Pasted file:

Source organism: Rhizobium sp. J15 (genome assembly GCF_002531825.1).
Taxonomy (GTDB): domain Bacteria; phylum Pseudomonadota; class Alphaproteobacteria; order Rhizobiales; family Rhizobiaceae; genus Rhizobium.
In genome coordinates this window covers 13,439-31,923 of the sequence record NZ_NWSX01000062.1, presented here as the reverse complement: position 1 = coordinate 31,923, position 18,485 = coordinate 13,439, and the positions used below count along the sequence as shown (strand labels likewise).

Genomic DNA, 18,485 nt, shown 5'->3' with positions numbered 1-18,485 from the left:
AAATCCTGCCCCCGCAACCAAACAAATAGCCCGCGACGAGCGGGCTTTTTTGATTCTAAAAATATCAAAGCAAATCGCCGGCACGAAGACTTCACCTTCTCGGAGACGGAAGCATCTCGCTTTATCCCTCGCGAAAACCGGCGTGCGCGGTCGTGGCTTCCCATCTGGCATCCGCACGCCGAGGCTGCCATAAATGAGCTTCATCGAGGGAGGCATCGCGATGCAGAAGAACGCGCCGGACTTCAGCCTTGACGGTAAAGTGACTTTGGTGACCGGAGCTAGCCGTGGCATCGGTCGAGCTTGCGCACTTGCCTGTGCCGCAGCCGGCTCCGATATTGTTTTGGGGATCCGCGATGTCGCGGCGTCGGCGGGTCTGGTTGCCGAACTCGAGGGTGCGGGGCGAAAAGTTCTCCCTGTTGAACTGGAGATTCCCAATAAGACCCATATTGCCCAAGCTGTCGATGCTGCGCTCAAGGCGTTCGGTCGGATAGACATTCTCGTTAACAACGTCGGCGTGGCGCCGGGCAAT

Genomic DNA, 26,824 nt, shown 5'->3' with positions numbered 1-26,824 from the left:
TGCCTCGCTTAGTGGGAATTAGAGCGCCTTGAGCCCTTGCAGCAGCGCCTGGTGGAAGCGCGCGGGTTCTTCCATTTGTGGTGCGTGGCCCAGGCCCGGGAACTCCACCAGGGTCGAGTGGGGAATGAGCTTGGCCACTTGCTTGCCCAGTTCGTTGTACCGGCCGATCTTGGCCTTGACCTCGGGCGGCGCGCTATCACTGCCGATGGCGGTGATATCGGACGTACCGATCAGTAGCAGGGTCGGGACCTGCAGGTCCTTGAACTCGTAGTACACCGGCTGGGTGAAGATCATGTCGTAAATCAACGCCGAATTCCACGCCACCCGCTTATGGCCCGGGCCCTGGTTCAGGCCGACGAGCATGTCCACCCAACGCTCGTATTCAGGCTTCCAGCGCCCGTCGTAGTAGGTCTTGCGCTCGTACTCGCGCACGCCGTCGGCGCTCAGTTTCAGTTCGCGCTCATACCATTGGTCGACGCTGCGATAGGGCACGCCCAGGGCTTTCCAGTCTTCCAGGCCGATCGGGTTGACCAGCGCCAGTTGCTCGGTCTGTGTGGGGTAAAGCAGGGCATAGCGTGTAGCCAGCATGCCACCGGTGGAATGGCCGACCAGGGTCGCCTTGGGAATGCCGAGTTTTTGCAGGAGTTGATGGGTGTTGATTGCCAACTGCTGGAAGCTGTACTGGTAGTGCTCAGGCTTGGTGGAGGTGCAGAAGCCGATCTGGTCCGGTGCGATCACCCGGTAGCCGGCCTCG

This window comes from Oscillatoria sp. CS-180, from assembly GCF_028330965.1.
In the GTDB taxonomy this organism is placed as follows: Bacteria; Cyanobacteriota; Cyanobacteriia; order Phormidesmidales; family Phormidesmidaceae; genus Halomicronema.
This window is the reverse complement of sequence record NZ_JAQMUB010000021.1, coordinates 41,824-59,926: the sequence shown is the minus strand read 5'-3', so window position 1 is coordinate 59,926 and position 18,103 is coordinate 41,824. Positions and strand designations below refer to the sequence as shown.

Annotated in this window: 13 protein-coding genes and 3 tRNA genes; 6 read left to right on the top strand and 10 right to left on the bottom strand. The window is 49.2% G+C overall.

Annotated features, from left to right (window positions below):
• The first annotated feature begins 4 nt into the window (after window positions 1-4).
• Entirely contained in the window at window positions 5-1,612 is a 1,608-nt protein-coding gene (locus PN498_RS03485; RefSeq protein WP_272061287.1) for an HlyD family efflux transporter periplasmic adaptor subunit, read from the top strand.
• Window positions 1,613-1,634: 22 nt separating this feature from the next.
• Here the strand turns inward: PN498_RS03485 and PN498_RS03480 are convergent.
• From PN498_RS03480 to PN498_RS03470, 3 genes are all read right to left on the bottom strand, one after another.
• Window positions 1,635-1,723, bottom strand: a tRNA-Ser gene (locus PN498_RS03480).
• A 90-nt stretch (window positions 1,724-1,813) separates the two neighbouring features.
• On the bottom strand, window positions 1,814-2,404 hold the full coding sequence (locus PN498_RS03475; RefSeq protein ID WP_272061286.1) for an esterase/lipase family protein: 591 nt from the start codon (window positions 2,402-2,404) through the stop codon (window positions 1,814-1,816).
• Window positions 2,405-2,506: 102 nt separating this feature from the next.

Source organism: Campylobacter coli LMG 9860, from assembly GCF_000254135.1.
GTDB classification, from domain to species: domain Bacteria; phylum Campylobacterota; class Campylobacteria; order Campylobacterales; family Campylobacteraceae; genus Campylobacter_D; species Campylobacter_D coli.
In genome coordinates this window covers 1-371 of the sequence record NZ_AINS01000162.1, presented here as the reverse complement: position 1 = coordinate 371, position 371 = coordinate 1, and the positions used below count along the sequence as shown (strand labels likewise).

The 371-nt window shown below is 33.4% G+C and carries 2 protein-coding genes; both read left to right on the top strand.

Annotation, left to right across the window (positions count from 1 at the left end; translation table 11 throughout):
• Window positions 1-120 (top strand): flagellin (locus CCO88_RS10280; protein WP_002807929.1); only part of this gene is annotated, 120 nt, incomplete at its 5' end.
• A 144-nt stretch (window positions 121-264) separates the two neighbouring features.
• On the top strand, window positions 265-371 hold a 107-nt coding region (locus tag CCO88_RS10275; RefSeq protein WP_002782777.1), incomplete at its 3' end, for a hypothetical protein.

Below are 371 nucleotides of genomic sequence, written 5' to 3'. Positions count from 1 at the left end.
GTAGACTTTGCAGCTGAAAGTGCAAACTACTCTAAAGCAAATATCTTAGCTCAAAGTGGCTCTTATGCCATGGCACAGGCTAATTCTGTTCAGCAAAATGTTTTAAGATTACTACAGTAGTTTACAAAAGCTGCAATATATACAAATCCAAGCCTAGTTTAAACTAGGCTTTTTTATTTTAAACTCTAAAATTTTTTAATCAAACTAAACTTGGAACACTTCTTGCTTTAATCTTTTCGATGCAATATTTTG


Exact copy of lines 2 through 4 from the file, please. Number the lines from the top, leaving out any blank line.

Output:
Taxonomy (GTDB): domain Bacteria; phylum Pseudomonadota; class Alphaproteobacteria; order Rhizobiales; family Rhizobiaceae; genus Rhizobium.
In genome coordinates this window covers 13,439-31,923 of the sequence record NZ_NWSX01000062.1, presented here as the reverse complement: position 1 = coordinate 31,923, position 18,485 = coordinate 13,439, and the positions used below count along the sequence as shown (strand labels likewise).

Genomic DNA, 18,485 nt, shown 5'->3' with positions numbered 1-18,485 from the left: